Quite a large portion of the machines hit by the WannaCry Ransomware virus were running Windows 7.
The Ransomware started spreading mid way through May, so far, it has only infected around 200,000 computers from different areas around the world.
In the UK, quite a few branches of the NHS have had to turn away their patients due to the worm shutting down all their computer systems, leaving Doctors and reception staff without patient info such as conditions or medication.
A lot of people have suggested that the main reason that the NHS suffered was because of their programs still relying on Windows XP, a version of the famous Microsoft OS Windows that was debuted in 2001 and support ended in April 2014.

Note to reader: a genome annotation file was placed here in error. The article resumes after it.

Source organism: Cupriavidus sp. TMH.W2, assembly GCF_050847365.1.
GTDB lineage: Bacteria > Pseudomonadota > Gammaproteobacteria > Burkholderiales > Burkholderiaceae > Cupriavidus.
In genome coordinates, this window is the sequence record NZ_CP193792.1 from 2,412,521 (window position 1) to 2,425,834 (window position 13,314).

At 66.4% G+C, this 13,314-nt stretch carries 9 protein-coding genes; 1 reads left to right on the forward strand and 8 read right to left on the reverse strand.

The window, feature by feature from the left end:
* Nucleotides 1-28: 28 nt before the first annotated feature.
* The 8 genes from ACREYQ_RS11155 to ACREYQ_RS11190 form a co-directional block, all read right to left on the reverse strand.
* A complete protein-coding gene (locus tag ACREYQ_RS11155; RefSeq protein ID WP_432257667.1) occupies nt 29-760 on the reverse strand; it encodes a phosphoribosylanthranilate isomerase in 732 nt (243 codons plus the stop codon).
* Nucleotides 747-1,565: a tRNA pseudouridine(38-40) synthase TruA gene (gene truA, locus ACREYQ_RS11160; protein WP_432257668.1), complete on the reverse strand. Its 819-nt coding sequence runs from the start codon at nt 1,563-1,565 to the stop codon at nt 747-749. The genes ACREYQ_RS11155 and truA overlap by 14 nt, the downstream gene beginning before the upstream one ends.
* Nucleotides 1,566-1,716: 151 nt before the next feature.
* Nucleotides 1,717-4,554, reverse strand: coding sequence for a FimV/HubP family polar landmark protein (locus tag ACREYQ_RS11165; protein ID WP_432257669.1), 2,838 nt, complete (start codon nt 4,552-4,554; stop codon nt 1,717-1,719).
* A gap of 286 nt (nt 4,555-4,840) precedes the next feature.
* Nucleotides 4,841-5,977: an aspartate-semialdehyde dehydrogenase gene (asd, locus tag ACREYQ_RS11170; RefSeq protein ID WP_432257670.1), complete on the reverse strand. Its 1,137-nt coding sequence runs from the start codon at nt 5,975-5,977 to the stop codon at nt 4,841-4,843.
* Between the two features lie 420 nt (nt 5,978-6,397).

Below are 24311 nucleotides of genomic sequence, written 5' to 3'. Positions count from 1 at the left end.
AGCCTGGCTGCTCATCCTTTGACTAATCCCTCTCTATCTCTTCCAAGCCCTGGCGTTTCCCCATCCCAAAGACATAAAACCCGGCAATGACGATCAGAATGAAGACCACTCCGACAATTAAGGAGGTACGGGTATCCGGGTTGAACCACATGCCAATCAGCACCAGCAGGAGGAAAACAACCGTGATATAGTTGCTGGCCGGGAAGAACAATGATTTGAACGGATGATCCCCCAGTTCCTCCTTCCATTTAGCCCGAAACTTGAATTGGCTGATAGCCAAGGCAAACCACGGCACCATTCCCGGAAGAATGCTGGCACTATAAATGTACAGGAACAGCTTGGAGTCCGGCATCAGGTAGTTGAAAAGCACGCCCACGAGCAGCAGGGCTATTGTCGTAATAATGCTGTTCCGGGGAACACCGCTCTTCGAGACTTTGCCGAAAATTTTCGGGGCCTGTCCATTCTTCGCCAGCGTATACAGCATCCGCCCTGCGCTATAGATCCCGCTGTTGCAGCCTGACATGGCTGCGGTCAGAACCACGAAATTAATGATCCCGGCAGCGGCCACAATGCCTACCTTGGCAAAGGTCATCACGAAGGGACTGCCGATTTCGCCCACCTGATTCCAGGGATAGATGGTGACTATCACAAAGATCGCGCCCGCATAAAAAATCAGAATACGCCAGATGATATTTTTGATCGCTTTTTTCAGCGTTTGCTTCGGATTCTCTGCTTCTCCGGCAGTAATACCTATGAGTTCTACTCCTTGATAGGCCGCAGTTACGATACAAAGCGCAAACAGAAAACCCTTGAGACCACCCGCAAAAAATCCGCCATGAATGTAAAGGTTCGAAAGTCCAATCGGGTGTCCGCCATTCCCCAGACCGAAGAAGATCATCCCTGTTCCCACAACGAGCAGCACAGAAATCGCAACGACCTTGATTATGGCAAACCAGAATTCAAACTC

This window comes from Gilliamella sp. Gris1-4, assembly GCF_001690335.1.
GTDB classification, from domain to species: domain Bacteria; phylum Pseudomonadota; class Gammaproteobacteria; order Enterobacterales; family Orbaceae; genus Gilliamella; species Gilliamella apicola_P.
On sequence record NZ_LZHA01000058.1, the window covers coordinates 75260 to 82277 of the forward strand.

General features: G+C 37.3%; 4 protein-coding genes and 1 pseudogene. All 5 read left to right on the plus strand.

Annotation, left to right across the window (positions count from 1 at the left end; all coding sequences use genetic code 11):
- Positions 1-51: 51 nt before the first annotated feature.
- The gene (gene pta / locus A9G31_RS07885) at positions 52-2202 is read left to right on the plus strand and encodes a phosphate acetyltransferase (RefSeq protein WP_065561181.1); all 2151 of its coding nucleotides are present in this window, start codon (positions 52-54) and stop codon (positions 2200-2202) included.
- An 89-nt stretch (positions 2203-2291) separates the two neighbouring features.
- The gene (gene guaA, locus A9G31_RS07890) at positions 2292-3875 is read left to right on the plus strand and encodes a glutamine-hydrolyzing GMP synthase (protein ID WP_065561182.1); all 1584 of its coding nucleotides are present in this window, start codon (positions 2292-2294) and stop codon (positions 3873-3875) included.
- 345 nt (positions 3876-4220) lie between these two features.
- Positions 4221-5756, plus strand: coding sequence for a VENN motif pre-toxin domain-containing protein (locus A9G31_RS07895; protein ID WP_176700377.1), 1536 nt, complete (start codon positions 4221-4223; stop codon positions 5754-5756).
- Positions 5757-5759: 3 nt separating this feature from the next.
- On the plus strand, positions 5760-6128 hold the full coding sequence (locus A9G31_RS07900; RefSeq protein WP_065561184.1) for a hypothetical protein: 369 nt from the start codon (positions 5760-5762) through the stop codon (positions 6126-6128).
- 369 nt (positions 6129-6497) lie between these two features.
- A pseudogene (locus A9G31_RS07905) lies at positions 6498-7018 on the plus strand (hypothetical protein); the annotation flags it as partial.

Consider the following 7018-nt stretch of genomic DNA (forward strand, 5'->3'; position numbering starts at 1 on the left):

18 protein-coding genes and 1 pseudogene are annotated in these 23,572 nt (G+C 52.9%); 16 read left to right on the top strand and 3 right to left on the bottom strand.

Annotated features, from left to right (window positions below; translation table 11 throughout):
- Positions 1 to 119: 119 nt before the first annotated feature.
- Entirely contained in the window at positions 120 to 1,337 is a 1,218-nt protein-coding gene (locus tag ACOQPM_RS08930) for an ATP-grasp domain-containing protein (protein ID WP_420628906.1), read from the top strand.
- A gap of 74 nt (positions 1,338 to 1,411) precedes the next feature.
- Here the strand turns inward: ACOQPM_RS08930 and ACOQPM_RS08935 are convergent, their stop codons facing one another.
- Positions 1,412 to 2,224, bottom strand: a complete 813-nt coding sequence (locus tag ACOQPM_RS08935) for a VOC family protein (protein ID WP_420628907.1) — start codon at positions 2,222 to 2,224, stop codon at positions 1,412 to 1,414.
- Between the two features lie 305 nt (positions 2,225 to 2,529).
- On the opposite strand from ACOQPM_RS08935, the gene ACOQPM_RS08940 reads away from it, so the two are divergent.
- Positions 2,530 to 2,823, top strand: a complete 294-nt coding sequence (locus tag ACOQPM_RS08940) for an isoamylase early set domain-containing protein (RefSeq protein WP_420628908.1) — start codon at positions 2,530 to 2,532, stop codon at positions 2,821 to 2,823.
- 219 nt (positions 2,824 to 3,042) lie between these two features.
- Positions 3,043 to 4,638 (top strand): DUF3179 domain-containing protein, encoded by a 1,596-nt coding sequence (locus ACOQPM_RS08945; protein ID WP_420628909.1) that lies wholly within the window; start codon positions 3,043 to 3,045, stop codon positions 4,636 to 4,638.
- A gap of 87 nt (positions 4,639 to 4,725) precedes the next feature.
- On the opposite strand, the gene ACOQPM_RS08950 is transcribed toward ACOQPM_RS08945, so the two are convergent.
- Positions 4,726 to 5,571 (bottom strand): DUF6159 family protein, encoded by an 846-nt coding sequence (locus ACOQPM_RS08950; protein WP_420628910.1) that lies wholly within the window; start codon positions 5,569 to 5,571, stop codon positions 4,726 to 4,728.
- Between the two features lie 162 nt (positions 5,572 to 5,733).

Windows 7 was first released in 2009 and the most widely infected version of the virus was the x64 edition.
After the encryption of the files, the Ransomware demanded a payment of £230 in bitcoins (highly untraceable currency,) before they were given back with the encryption removed.
There have been no reports that anyone who paid has had their data restored by the gang behind the attack.
Security experts also found that the worm spread largely by seeking out vulnerable machines on the net by itself. When it had first got started, people believed it was due to an email-based phishing campaign.
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